Music exists in Time and Space. If we are going to talk and write, verbally, about music, which is non-verbal, we need a common point of reference.
The Space in which music is written is called The Staff:
Above is the Grand Staff. which is comprised of the G treble clef staff on top and the F bass clef staff below.
A note is a specific tone at a specific pitch. The tones are designated with the letters A – G which repeat at regular intervals of pitch, called octaves. We need a way to designate which octave, and hence which note, we are talking about. There are 5 “c” notes shown so if I say “play a c note” you could reasonably say “which one?” There are two ways to designate which octave, and which note, is wanted. The traditional method is C – B, c – b, c’ – b’, c” – b”, c’” – c”’. In the 1950s a new “scientific” notation was introduced using alpha-numerics: C2 – B2, c3 – b3, c4 – d4, c5 – b5, c6 – b6. I tend to be a bit of a traditionalist in this respect.
A note takes on the name of the space or line where the notehead resides. If the notehead is bisected by a line it is “on the line” and takes the letter designation for that line. If it is between lines it is “on the space” and takes the letter designation for the space.
The note between the staves is Middle C – this has nothing to do with the piano, it has to do with the history of the development of the staff.
There are some mnemonics, which help in learning the staff letters. For the treble clef the lines are Every Good Boy Does Fine and the spaces are F A C E (the space is your face):
For the bass clef the spaces are All Cars Eat Gas.
Which staff – grand staff, treble clef, or bass clef, an instrument uses will depend on the range of the instrument and its historical development, but ideally the range of the instrument, from low note to high note, will be fairly balanced on its staff.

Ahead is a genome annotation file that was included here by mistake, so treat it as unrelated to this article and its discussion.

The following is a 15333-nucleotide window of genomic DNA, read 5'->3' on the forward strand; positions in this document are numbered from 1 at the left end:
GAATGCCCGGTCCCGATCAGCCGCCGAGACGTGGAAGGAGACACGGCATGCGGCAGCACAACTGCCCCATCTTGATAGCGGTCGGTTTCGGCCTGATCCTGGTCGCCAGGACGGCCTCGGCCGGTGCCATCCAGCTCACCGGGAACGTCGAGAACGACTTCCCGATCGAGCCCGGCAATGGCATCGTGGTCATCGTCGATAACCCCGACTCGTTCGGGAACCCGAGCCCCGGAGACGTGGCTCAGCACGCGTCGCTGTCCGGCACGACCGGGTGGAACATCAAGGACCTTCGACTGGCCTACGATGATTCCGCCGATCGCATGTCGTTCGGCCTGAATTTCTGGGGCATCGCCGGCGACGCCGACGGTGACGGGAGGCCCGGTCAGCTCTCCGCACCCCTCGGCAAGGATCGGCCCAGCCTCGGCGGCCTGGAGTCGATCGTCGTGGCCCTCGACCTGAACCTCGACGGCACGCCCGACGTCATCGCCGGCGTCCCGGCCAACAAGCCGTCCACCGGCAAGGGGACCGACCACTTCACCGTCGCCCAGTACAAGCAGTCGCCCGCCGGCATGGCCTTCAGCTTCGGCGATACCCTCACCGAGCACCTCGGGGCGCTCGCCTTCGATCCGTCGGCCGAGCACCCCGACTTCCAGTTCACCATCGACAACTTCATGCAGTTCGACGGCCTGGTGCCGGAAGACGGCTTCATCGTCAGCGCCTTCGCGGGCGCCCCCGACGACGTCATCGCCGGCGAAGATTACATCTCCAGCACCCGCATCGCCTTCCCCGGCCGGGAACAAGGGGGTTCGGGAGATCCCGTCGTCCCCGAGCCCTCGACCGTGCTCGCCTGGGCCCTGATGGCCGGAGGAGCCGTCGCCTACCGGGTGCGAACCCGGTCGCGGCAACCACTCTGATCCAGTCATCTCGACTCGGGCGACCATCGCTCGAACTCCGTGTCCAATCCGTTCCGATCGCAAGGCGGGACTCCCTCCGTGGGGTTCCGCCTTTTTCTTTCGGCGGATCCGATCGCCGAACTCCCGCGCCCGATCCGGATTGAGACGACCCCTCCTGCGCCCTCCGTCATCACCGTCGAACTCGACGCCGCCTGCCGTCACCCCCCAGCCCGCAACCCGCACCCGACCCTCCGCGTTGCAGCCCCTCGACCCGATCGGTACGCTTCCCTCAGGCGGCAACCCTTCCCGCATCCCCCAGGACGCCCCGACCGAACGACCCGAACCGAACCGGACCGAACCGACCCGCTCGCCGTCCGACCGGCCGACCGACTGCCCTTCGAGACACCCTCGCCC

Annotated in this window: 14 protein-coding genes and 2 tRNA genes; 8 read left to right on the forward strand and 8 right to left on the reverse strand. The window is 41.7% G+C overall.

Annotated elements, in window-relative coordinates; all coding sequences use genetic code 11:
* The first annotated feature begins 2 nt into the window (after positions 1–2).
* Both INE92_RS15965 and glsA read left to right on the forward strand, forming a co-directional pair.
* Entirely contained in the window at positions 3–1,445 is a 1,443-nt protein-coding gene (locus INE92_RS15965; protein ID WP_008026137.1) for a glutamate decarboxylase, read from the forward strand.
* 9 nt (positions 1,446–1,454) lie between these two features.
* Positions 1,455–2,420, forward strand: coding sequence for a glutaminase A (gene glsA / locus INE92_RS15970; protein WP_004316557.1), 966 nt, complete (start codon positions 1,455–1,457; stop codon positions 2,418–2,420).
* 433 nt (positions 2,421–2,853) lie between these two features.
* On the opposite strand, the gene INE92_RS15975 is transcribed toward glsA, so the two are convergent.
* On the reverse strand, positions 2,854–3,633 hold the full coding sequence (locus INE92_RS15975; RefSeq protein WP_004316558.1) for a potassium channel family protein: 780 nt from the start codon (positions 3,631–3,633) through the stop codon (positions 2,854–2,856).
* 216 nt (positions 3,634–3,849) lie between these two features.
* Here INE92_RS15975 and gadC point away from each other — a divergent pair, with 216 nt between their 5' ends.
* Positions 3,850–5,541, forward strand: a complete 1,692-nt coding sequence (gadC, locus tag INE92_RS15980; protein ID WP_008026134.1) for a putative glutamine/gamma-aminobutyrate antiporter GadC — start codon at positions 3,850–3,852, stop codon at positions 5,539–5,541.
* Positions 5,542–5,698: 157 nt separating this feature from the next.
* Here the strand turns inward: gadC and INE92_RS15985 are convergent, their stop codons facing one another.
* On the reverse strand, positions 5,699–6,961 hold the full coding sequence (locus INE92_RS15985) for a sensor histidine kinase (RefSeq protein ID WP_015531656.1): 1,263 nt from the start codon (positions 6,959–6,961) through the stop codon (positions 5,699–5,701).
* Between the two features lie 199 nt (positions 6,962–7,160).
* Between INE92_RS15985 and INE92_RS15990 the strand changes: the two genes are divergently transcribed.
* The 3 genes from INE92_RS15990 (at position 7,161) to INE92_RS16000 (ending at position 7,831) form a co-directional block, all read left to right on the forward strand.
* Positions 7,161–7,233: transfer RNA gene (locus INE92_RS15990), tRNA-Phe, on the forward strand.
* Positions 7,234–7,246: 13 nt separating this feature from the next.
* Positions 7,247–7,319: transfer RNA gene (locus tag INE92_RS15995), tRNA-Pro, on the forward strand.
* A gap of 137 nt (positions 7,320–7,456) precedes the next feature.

Keyboard instruments, keyboard style percussion instruments (like the marimba), and the orchestral harp use this grand staff. These instruments are chord instruments and the player will likely be playing notes on both staves simultaneously.
The cello and French horn will play in treble clef and bass clef (due to the instrument range) but since they are principally single line instruments (meaning they don’t play chords though the cello can and occasionally will play two or more notes at the same time) they usually only see a single five line stave with the clef sign changing between treble and bass as appropriate to the range of the music.
Most wind, brass and string instruments will see their music on only the treble or the bass clef staff depending on instrument range. Early forms of these instruments usually had a limited range and assigning them one staff or the other was fairly easy. But as instruments evolved, this eventually created a problem: instruments began to attain a range that exceeded the range of their staff. By example, the written range of the clarinet has become from e3 to c7. Either we use a staff for this instrument comprised of 13 lines or we sort of pretend we have 13 lines.